They’d pick up some of our essential values, such as patriotism (flying of flags), love for family and community (reunions, BBQs, hometown parades), distrust for institutional authority (setting off fireworks, both legal and illegal) and occasional stupidity (ER visits because of the aforementioned fireworks). Not to mention all of those sales (pursuit of happiness?).

Of course, we’re not the only country that celebrates an Independence Day. So when I found out that I’d be traveling in Mexico over its holiday (held on September 16 — not Cinco de Mayo as many people think), I saw it as a chance to dive a bit deeper into our southern neighbor’s national psyche.

My trip to Merida, a colonial city in Yucatan that’s popular with expats, also reminded me that visiting countries during their holidays can require a few schedule (and attitude) adjustments. Here are some tips I picked up.

Read up. Before you go, it helps to learn about the country’s history. A bit of research taught me that Mexico’s struggle for freedom from Spain was just as arduous — if not more so — as our break with Britain. For one thing, the war lasted 11 years, from 1810 to 1821, compared to our eight. And Spain had been in control of the colony since 1521, establishing dominance for nearly 300 years (talk about fighting the power).

The centerpiece of Mexican Independence Day is called the Grito de Dolores, a symbolic re-creation of the beginning of the revolution. It’s broadcast nationwide from Dolores, the small town in central Mexico where it all began. On the night of September 15, crowds gather in city public squares throughout Mexico to ring bells and watch fireworks. Having a little knowledge about the first Grito, issued as a call to arms by a Roman Catholic priest named Miguel Hidalgo y Costilla, made the event more special for me.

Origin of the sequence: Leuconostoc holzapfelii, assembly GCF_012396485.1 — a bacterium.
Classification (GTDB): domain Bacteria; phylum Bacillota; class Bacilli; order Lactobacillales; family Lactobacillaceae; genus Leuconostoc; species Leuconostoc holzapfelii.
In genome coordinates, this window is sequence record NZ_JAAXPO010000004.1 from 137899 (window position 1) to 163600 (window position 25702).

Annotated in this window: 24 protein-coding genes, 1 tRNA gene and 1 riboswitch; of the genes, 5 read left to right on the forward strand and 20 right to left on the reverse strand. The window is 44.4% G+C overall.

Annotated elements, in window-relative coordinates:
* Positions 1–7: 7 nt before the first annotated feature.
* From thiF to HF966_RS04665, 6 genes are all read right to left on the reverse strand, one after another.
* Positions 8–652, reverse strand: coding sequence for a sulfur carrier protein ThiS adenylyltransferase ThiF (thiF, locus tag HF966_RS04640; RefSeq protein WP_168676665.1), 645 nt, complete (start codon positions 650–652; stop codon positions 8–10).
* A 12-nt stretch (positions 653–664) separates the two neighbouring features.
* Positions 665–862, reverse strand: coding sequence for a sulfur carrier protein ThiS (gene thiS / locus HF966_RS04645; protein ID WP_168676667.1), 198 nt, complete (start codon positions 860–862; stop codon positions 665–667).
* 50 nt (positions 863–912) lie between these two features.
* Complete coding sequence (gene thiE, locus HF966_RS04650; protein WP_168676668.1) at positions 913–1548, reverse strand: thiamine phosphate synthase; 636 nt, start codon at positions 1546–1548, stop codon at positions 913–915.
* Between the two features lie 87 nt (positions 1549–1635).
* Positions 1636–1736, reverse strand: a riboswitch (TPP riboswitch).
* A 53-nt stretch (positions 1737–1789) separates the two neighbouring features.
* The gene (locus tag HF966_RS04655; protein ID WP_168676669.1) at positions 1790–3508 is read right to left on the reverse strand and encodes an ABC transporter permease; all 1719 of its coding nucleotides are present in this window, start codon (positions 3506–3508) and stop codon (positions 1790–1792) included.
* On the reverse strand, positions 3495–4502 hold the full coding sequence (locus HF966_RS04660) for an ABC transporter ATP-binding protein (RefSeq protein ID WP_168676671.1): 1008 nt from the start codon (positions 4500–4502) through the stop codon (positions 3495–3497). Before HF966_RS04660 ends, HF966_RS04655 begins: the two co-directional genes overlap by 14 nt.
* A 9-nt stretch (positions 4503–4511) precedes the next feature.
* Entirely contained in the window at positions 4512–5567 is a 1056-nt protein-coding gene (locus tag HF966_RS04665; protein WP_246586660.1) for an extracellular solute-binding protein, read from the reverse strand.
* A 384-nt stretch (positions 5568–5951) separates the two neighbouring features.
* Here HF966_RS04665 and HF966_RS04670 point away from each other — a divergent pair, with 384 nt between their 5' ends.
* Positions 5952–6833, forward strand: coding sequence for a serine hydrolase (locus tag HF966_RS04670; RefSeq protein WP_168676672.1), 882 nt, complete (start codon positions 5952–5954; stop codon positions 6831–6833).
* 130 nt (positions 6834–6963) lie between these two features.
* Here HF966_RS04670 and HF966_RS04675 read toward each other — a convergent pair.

The Best 9 Cities to See Cool Public Art

Expect crowds — and closures. I arrived in Cancun on September 14, the Saturday before the holiday. The airport was even more packed than usual, with Mexicans arriving from overseas to celebrate the holiday at home or taking advantage of the three-day weekend to go on short trips outside the country.

Once I arrived in Merida, I learned that some attractions I’d planned on visiting, such as the Noche Mexicana, a folk festival usually held on Saturday evenings, would not be taking place. Some roads were also closed to through traffic, which meant taking a cab to the Plaza Grande was out of the question (luckily, it was a short walk from my hotel).

Tip generously. Not everyone has Independence Day off, of course. Because of the increased crowds, the day was business as usual — and then some — for people who work in the hospitality industry. If you know that you are keeping your driver, tour operator or server from being with their families on their national holiday, it’s a nice gesture to make your tip a little more special. After all, wouldn’t you want visitors to the States to do the same?

merida independence dayTake part. After checking with my concierge to make sure it was safe, I headed out to the Independence Day festivities around 10 p.m. Sunday night. The streets were packed with revelers, mostly families, and the restaurants on the Plaza Grande were full. After grabbing a mango sherbet at Sorbeteria Colon, which has been serving sweet treats since 1907, I positioned myself on a bench to people watch (the giggling teenagers with the fake moustaches — a tribute to the bushy revolutionaries — were particularly entertaining).

I didn’t have long to wait. After the Grito at 11 p.m., the crowd erupted into cheers. “Vivan los heroes que nos dieron patria!” the chant started, before naming some of the country’s founding fathers. “Viva nuestra independencia! Viva Mexico! Viva!

At the end of the third “Viva Mexico,” fireworks shot into the sky. The national anthem started to play, and the people around me started singing. I found myself moved by their obvious love for their country, and realized that patriotism — as opposed to its more sinister cousin, nationalism — is a beautiful thing to watch, regardless of your passport.

4 Unique Activities to Do in Riviera Maya, Mexico

– written by Chris Gray Faust

What do you do with your expired passports? If you’re anything like me, you’ve got them sitting in a box in the back of a closet somewhere, along with other fading mementoes of past trips. But one traveler we know has a more creative idea: “Since an old passport has a punched hole in the upper left hand corner, it sounds like a Christmas ornament for hanging to me!”